When corporations try to use copyright law to silence their critics

(written by lawrence krubner, however indented passages are often quotes). You can contact lawrence at: lawrence@krubner.com


But as Audrey Alford found out, actors can’t even sound the alarm about it.

Alford, co-founder of the New York-based Ivy Theatre Company, first saw the casting call for a Nick Jonas summer tour video partially quoted in an actor friend’s Facebook post in May. The job description, which had been posted on Actors Access, requested “stunning female models,” “the kind of girls Nick Jonas would have a crush on,” as in, “mainly Caucasian,” with possible, “ethnic flare, like Indian or South American.” A woman who looks exactly like “Emily Ratajkowski”, for instance.

“I wasn’t surprised because I’ve seen a lot of casting notices quoted and a lot of them are sexist and racist,” Alford told me. “But I was shocked at the level of objectifying and racist language that was used here.”

…On the morning of May 28, Alford received an email from Gary Marsh, founder and CEO of Breakdown Services, Actors Access’s parent company. At the time, Alford did not know who Marsh was, but she could tell from his title he was likely a big deal in Hollywood. A quick Google Image search confirms he has posed with his arms draped around the shoulders of Demi Lovato, Ashley Tisdale, Miley Cyrus, and the like. [Ed. note: See correction.]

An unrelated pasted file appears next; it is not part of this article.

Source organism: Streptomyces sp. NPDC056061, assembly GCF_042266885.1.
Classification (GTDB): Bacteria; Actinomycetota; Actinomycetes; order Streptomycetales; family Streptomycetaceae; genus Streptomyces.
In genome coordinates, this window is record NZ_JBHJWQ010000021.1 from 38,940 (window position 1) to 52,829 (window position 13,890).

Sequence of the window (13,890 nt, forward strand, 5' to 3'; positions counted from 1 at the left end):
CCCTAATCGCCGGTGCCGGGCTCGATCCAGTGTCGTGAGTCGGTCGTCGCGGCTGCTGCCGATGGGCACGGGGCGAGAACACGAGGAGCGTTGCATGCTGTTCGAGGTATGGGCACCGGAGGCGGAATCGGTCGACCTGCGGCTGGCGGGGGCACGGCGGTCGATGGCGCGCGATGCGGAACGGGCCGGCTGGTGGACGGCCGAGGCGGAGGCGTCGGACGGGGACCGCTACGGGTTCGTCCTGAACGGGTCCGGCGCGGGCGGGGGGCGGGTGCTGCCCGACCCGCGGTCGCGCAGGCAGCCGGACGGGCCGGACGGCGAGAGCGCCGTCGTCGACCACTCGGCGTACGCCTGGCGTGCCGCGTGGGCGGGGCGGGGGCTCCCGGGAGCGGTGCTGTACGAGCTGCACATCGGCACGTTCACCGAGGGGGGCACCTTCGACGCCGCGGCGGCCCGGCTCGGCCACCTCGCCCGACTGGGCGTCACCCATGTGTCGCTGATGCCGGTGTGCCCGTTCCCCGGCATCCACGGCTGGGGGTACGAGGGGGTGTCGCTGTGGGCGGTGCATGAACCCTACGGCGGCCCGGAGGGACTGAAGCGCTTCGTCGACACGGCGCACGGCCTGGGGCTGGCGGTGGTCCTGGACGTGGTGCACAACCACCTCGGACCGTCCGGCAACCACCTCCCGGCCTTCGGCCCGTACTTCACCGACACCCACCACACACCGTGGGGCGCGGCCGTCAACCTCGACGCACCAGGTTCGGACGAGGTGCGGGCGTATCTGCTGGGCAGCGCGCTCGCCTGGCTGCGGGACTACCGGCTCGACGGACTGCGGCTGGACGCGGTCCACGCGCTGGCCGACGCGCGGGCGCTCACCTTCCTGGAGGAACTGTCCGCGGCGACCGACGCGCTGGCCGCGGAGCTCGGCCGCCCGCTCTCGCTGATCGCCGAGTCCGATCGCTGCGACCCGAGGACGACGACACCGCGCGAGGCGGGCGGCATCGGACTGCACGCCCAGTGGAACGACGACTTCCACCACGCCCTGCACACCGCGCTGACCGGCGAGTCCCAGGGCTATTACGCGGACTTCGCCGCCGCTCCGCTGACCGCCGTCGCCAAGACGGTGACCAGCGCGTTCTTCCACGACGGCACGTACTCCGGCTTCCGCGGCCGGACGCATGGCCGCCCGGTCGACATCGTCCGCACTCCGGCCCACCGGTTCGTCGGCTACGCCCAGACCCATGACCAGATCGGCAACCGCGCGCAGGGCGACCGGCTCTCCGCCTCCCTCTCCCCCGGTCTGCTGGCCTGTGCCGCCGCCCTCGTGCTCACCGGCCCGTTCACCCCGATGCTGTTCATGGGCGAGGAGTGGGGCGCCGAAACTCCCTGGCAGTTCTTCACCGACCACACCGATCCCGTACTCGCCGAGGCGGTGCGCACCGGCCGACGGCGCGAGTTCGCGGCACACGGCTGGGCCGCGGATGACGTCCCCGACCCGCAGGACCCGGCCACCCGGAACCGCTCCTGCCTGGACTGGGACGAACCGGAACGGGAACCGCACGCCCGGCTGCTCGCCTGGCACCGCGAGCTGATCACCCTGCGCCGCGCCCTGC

“Yesterday you posted copyrighted material on social media,” the email read. “We also know you have illegal access to the breakdownexpress.com website. Please be advised that we are filing a complaint with Twitter and will be pursuing all available legal remedies.”

A few days after that, on June 1, Alford received a cease and desist letter from Steven P. Krakowski, a lawyer representing Breakdown Services, claiming the casting notice contained, “proprietary information of value which is Breakdown Services’ property,” and that the act of sharing a screen grab of it constitutes a “willful copyright infringement under federal law.”

The letter informed Alford that Breakdown services would be entitled to seek damages of up to $150,000 if she did not comply with the lawyer’s stipulations that she remove the screen grabs from her social media accounts and reveal the name and contact information of the person who provided Alford with the screenshot within 10 days of receiving the letter.

“When I first opened the letter, my stomach dropped,” Alford told me. “I felt really powerless because I knew I didn’t have the money to get a lawyer and fight any sort of lawsuit, even though I’m right. I felt like this company that has more money than I do will probably get away with it.”